We used to say, “Quicker, cheaper, better … pick two.” Then process re-engineering came along, promising improvements in all three through the magic of being more insightful than those who built the current process. Sometimes re-engineering succeeds. Sometimes it does more harm than good, in part because, as discussed in this space over the last two weeks, neither quicker nor cheaper consists of just one measure. While “Shorter cycle time, higher throughput, lower overhead, reduced unit cost, and better … pick a few,” sounds dull, it’s more likely to keep you out of trouble than its snappier predecessor.
Quicker and cheaper are each multiple measures. How about “better” — is that just one measure, or is it more?
From the perspective of any given process, it really is just one measure. Quality (“better”) means adherence to specifications.
A process is a factory, producing a large number of items which are supposed to be identical in one or more respects. If your goal is to improve a process — perhaps the most common objective of any IT-related project — then improving process quality mean its outputs more closely meet specifications.
Not every activity in a business is a process, though. A lot of time and energy goes into figuring out what specifications the company’s processes must meet. “Better” in this sense can’t be constrained by any simple, single measure.
How does this relate to IT? It isn’t a new point, but it bears repeating: Nobody cares if the software works, only if the business has changed successfully. That means IT needs to be able to lead business improvement efforts, which in turn means understanding how to make the business “better” in all senses of the term — adherence to specifications, and choosing the right specifications in the first place.
So … specifications have two major sources. The first are customers — people who make buying decisions about our company’s products and services. Customer-driven specifications are a matter of aesthetics.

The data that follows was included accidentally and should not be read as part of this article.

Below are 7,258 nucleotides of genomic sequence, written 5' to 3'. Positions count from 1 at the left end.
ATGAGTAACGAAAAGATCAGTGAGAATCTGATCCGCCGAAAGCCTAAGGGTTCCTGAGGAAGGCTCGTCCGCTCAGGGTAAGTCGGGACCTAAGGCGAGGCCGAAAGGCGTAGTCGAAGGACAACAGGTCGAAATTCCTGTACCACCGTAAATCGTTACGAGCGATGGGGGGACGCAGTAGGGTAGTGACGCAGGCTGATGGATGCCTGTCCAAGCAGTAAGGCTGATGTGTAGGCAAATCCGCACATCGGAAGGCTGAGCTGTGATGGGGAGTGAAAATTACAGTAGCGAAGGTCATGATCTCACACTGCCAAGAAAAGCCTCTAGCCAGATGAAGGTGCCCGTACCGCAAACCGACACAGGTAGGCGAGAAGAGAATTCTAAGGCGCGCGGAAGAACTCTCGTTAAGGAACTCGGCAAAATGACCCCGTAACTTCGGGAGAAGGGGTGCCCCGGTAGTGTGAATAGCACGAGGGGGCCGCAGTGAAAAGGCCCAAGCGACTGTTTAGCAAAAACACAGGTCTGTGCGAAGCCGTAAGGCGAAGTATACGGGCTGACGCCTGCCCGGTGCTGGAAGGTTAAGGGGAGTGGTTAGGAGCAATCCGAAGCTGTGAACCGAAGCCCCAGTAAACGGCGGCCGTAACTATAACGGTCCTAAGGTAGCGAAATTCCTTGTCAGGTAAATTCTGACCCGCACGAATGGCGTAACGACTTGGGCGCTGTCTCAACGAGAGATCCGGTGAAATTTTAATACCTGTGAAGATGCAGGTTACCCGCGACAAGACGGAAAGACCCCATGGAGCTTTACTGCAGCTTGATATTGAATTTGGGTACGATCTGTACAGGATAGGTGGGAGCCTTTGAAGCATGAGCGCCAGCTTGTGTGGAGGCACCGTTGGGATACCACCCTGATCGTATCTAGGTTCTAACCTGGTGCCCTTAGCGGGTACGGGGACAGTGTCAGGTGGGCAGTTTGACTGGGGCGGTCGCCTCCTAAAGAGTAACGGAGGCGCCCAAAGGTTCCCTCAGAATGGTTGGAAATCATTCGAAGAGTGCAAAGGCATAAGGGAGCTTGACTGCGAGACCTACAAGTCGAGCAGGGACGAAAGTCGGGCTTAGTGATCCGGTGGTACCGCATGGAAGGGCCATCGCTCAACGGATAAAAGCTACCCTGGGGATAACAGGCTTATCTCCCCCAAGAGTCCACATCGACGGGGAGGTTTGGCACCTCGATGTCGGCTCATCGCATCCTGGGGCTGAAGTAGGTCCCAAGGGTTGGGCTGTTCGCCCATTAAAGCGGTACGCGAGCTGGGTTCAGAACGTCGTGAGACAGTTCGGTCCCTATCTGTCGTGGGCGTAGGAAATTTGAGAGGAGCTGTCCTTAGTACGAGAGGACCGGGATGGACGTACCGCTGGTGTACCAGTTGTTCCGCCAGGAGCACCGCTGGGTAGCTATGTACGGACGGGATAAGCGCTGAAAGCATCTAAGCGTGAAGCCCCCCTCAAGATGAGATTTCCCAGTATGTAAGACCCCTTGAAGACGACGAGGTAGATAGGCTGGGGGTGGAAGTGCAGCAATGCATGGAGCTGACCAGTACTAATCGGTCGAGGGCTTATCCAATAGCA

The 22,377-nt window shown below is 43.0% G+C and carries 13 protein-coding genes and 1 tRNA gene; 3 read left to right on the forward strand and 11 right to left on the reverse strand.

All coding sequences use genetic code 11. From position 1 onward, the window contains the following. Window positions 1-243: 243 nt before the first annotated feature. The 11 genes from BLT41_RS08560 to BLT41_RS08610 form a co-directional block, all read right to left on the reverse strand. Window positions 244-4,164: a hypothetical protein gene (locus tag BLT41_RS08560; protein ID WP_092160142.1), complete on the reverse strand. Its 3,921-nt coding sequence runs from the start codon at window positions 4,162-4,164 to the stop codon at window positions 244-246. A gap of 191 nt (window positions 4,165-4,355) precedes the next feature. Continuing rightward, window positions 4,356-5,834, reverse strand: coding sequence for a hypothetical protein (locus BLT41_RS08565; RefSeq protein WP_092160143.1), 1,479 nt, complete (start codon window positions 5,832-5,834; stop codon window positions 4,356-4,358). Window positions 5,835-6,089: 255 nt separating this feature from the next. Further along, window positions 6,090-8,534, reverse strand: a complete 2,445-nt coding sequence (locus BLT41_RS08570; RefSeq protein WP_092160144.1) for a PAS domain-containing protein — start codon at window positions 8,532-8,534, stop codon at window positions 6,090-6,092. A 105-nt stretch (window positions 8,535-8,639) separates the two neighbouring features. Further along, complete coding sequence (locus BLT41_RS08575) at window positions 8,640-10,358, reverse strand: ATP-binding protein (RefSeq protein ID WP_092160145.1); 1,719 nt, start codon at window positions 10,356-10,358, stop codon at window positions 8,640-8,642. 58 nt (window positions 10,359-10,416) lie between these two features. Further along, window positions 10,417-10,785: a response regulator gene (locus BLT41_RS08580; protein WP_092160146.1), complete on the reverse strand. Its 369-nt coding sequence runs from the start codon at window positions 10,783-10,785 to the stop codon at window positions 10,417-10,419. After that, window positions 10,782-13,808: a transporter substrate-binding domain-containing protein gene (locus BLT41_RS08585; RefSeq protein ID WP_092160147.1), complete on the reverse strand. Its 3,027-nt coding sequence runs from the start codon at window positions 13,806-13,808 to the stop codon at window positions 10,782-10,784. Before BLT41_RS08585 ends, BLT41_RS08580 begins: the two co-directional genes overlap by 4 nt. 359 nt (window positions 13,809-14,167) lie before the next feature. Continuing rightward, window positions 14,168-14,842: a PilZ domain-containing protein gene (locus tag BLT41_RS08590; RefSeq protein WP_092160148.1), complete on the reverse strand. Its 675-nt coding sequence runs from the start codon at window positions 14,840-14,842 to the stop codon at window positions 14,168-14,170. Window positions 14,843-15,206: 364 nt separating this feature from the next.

Aesthetic specifications are never right or wrong in any objective sense — all they can do is match the tastes of the customers we’ve decided to target. The specifications for a Lamborghini Gallardo, which are all about speed, handling, acceleration, and looking very, very cool, are neither more nor less right than those for the Toyota Prius, which emphasize price, reliability, and incredible gas mileage. Two different groups of customers, two different entirely right specifications.
The other source of specifications is competition … winning and losing. What determines whether your company wins? There’s no simple formula.
Think baseball: Some teams win on pitching, some on rallies, and some on home runs. Different strategies work better against different opponents, except, of course, that all strategies beat the Cubs … but I digress.
Think chess: Some players emphasize positional chess, building unassailable formations from which they can launch attacks; others concentrate on combinations — surprising sequences that win by tricking an opponent into making a mistake. Which is better depends on who you’re playing.
In military doctrine, as my friend Curt Sahakian, president of the Corporate Partnering Institute, reminds me from time to time, maneuver warfare holds the current key to success. It works through a process-like formula called the OODA loop (observation, orientation, decision, and action) developed by Colonel John Boyd after the Vietnam War debacle.
Whichever side has the faster OODA loops generally wins. Which doesn’t, however, mean the process of developing competitive “specifications” has been reduced to a predictable, repeatable process.
Far from it. Speeding up your OODA loops only works when the accuracy of observation and orientation, and the suitability of decisions and action, don’t suffer.
If this weren’t the case, any decision made quickly enough would win, as would action no matter how sloppily executed. But that isn’t the case.
For while indecision almost always leads to failure, the world has no shortage of stupid losers whose only ability is to make snap decisions without first understanding the situation.
And while failing to act guarantees losing even more than failing to decide, taking action certainly doesn’t guarantee winning. It’s the ability to execute that in the end makes the difference.
Want another description of the ability to execute? It’s having the discipline to make sure you adhere to the specifications that are, after all, the products of worthwhile decisions.